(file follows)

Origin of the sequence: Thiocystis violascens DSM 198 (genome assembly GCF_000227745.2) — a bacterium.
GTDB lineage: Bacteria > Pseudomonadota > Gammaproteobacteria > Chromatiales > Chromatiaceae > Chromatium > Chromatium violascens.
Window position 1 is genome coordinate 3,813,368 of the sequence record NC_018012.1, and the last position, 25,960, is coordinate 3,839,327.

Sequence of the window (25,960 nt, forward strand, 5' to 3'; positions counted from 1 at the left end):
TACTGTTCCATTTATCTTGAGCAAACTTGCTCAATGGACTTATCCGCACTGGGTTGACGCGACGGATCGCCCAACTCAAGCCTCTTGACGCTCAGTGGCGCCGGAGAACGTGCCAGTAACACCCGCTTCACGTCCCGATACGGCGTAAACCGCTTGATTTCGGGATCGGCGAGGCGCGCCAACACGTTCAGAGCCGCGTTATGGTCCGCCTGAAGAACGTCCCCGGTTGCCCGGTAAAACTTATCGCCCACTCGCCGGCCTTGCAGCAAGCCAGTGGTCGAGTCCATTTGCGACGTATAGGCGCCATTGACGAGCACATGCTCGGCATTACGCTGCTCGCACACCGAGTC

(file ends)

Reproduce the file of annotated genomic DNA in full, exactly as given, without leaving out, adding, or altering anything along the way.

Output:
Origin of the sequence: Thiocystis violascens DSM 198 (genome assembly GCF_000227745.2) — a bacterium.
GTDB lineage: Bacteria > Pseudomonadota > Gammaproteobacteria > Chromatiales > Chromatiaceae > Chromatium > Chromatium violascens.
Window position 1 is genome coordinate 3,813,368 of the sequence record NC_018012.1, and the last position, 25,960, is coordinate 3,839,327.

Sequence of the window (25,960 nt, forward strand, 5' to 3'; positions counted from 1 at the left end):
TACTGTTCCATTTATCTTGAGCAAACTTGCTCAATGGACTTATCCGCACTGGGTTGACGCGACGGATCGCCCAACTCAAGCCTCTTGACGCTCAGTGGCGCCGGAGAACGTGCCAGTAACACCCGCTTCACGTCCCGATACGGCGTAAACCGCTTGATTTCGGGATCGGCGAGGCGCGCCAACACGTTCAGAGCCGCGTTATGGTCCGCCTGAAGAACGTCCCCGGTTGCCCGGTAAAACTTATCGCCCACTCGCCGGCCTTGCAGCAAGCCAGTGGTCGAGTCCATTTGCGACGTATAGGCGCCATTGACGAGCACATGCTCGGCATTACGCTGCTCGCACACCGAGTC